Jim Johnson has been a steady, thoughtful and reasoned voice on the Walla Walla County Board of Commissioners.
Johnson, a Republican, has done a good job in his first term and has earned another four years.
But the decision to endorse Johnson was not easy. His challenger, Democrat Jared Frerichs, is also an excellent candidate.
Frankly, voters cannot go wrong with either candidate.
Frerichs currently teaches life skills at the Washington State Penitentiary. Before he moved back to the Walla Walla Valley, he served in the U.S. Coast Guard for a decade, including spending time in Iraq.
Frerichs’ is extremely bright and ambitious. His enthusiasm for life and giving back to the community is apparent when he talks about what he wants to do as a county commissioner.
Frerichs wants to bring manufacturing jobs to the Valley. For example, he believes it might make sense to explore tapping into the natural gas pipeline in the western part of the county to establish a refinery. He also wants to develop a gun range for the county and wants to promote a variety of recreations opportunities.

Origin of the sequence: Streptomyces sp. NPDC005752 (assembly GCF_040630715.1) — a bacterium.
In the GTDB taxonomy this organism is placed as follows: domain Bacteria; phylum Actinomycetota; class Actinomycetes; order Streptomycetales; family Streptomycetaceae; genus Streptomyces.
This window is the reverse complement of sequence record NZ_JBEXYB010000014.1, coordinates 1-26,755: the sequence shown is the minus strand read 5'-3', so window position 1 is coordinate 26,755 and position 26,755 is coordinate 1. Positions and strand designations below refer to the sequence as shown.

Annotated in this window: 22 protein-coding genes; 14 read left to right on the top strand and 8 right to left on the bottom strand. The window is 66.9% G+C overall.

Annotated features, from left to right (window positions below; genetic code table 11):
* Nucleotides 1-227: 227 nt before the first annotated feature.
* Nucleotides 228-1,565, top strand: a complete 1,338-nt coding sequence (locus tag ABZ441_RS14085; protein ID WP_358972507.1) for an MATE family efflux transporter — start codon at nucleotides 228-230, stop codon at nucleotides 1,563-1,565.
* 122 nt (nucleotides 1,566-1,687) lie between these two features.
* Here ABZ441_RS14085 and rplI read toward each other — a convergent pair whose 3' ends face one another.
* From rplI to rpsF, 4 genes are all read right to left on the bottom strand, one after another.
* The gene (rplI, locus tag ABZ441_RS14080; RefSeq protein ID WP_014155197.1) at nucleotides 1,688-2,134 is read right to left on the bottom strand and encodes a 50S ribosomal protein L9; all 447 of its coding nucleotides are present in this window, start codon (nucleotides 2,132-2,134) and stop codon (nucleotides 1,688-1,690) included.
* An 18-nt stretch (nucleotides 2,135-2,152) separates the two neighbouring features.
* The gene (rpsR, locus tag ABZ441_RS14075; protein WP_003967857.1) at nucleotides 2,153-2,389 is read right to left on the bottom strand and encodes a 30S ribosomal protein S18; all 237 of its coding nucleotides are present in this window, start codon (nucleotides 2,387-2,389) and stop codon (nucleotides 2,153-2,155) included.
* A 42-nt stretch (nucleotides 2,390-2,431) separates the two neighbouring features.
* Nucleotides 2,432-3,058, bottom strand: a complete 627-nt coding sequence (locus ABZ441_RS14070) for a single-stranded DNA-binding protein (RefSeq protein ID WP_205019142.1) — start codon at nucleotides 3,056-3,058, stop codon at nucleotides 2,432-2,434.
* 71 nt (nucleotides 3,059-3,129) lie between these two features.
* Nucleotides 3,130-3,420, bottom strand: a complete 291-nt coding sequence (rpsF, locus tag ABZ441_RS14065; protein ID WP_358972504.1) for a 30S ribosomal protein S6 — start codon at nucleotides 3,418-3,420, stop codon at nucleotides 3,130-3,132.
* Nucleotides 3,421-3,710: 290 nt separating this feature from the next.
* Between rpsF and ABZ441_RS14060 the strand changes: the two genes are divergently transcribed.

While these and other of his ideas are well worth exploring, they aren’t the major duties of a county commissioner. Economic development is the role of the Port of Walla Walla.
Johnson, who has been active in the community and Republican Party politics for four decades, understands the often mundane duties of a commissioner — and he embraces them.
Johnson, who earned his living as a CPA, focuses on the details of the budget. He believes taxes should be scrutinized in relation to potential benefits to taxpayers. He’s a prudent fiscal manager.
His steady hand has served in this community well for the five years or so he has served on the Board of Commissioners. (He was appointed to fill the months of Gregg Loney’s term before winning his current term.)
Frerichs concedes Johnson has done a good job, but he opted to run to give voters a choice. It’s not easy to run for office at any level. Frerichs deserves praise for running and doing so in such a principled way.
If Frerichs does not prevail in November, he needs to stay involved and seek another office — perhaps Port of Walla Walla commissioner — or another run for the county post in four years.
Johnson’s experience gets the nod in this election, though Frerichs’ thoughtful ambition to lead forward is noteworthy.